Monday, November 03, 2008

Vatican on Seminaries: The "Gay Ban" Stands

Soon to come from the Congregation for Catholic Education: the final report on the Apostolic Visitation of US seminaries, which was conducted at each of the nation's 229 houses during the 2005-6 academic year.

In the meantime, however, the Roman dicastery responsible for universities and priestly formation issued a 15-page text last week on the role of psychology in the training of clergy. Yet in a follow up on its controversial 2005 document barring "those who practice homosexuality, present deep-seated homosexual tendencies or support the so-called 'gay culture'" from the long black line, the congregation's head returned to the theme at Thursday's press conference for the release of the new instruction:
The “Guidelines for the Use of Psychology in the Admission and Formation of Candidates for the Priesthood” states that psychological evaluation should be used when there is a suspicion of “psychic disturbances” or “grave immaturity” in a candidate — such as uncertain sexual identity or deep-seated homosexual tendencies.

It also said that in judging a candidate’s capacity for living the charism of celibacy with joy and faithfulness, his sexual orientation must be evaluated....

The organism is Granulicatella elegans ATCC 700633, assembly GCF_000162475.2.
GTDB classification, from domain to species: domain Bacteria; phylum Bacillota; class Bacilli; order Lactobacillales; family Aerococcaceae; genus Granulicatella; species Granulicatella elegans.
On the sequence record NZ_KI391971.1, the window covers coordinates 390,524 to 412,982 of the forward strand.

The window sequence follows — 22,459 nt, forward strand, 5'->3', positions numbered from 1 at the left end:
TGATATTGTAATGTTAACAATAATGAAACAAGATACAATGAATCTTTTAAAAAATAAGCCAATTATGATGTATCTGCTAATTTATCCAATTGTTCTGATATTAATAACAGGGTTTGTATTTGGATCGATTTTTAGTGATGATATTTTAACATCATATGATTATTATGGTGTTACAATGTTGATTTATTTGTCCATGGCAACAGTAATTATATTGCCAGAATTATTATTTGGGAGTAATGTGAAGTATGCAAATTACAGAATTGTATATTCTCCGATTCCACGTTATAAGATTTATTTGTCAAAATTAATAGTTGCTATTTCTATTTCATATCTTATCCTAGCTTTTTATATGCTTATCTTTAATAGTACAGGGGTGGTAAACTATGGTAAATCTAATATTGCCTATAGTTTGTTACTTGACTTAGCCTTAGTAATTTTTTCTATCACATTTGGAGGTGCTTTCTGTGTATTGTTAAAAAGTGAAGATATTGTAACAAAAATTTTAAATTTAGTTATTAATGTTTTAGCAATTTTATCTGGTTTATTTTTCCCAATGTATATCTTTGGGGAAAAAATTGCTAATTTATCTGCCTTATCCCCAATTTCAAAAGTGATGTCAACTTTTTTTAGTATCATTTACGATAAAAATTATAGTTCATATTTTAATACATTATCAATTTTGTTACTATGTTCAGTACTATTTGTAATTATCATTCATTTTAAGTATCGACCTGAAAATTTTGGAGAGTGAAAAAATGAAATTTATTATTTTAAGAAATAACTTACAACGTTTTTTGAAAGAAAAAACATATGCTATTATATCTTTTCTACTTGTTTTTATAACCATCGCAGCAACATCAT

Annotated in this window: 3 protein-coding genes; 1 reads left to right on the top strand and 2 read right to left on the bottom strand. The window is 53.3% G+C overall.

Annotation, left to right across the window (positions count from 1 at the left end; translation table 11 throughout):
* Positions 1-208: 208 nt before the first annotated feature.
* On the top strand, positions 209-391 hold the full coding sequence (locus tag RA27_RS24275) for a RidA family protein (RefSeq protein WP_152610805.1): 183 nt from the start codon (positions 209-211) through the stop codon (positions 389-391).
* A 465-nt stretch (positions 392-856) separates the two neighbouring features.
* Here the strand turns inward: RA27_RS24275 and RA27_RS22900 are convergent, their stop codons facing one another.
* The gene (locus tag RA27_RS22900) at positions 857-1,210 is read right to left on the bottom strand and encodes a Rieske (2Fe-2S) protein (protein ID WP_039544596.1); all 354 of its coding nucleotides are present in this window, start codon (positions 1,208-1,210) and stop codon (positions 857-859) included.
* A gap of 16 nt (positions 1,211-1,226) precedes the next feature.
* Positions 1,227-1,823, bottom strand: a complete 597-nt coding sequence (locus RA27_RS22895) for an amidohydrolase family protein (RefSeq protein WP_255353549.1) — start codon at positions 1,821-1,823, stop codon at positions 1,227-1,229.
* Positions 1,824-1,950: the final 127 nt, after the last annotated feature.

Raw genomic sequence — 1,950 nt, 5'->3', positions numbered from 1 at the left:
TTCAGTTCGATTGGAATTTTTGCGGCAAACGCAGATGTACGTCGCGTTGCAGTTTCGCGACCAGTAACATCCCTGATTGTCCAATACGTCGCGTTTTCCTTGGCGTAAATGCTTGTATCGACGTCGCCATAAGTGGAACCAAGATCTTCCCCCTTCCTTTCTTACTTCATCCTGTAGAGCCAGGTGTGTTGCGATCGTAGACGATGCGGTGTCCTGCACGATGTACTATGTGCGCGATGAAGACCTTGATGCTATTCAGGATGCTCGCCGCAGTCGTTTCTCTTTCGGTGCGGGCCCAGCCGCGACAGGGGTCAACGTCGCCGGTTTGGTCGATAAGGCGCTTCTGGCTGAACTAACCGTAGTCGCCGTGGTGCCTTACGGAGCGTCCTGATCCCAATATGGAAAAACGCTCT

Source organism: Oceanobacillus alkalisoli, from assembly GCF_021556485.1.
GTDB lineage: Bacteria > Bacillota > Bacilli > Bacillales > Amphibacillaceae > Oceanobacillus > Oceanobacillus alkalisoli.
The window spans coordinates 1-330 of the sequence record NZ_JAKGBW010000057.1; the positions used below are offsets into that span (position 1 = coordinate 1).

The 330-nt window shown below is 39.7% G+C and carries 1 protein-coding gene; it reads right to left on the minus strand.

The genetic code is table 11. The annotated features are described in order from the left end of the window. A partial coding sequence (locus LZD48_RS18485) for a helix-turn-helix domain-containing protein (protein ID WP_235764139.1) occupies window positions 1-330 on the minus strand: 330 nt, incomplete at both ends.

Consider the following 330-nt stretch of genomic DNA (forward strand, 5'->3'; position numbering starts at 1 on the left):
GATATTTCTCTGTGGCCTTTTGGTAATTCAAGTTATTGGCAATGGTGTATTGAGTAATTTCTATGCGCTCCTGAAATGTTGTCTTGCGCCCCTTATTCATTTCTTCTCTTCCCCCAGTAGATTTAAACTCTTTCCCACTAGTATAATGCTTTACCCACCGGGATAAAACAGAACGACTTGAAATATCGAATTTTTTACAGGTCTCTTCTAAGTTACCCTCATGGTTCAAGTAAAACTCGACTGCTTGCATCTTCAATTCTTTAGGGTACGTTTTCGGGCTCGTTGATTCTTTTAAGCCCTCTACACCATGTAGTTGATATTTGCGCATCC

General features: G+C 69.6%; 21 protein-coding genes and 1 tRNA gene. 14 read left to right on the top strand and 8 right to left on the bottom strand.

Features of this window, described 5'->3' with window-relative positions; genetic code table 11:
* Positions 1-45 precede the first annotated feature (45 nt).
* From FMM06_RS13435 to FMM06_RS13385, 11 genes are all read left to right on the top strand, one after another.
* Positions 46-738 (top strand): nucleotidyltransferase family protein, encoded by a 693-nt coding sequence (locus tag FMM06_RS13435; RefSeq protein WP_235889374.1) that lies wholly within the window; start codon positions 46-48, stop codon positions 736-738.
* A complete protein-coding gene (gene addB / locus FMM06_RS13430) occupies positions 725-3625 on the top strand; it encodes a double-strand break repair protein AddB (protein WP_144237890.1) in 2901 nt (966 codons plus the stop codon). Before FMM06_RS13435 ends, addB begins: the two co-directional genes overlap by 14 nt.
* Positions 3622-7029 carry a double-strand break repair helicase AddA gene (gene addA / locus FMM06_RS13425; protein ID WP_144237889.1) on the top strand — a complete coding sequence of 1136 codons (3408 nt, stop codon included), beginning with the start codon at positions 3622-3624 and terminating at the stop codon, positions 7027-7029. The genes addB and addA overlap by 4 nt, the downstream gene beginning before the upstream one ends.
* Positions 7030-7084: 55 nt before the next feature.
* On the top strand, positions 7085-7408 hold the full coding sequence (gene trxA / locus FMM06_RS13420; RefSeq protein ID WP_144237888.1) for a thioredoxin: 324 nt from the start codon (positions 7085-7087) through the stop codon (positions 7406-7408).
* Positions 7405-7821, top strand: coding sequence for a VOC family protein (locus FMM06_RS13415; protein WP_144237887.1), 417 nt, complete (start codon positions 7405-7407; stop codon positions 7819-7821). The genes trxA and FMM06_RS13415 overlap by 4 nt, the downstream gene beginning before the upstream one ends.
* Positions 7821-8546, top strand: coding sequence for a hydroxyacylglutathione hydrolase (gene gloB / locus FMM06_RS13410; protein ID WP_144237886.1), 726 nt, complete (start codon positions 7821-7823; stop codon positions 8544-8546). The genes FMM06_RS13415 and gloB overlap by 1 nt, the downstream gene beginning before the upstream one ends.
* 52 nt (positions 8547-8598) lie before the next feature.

One lingering doubt about the homosexuality document was whether a homosexually oriented man who was nevertheless committed to celibacy could be ordained a priest. At Thursday’s press conference, Cardinal [Zenon] Grocholewski gave a rather forceful “no,” and here are the essential parts of his answer:

“The candidate does not necessarily have to practice homosexuality (to be excluded.) He can even be without sin. But if he has this deeply seated tendency, he cannot be admitted to priestly ministry precisely because of the nature of the priesthood, in which a spiritual paternity is carried out. Here we are not talking about whether he commits sins, but whether this deeply rooted tendency remains.”

Cardinal Grocholewski was then asked why, if a man with strong heterosexual tendencies but who is celibate can be ordained, the same could not be true of a man with homosexual tendencies? His answer:

“Because it’s not simply a question of observing celibacy as such. In this case, it would be a heterosexual tendency, a normal tendency. In a certain sense, when we ask why Christ reserved the priesthood to men, we speak of this spiritual paternity, and maintain that homosexuality is a type of deviation, a type of irregularity, as explained in two documents of the Congregation for the Doctrine of the Faith. Therefore it is a type of wound in the exercise of the priesthood, in forming relations with others. And precisely for this reason we say that something isn’t right in the psyche of such a man. We don’t simply talk about the ability to abstain from these kinds of relations.”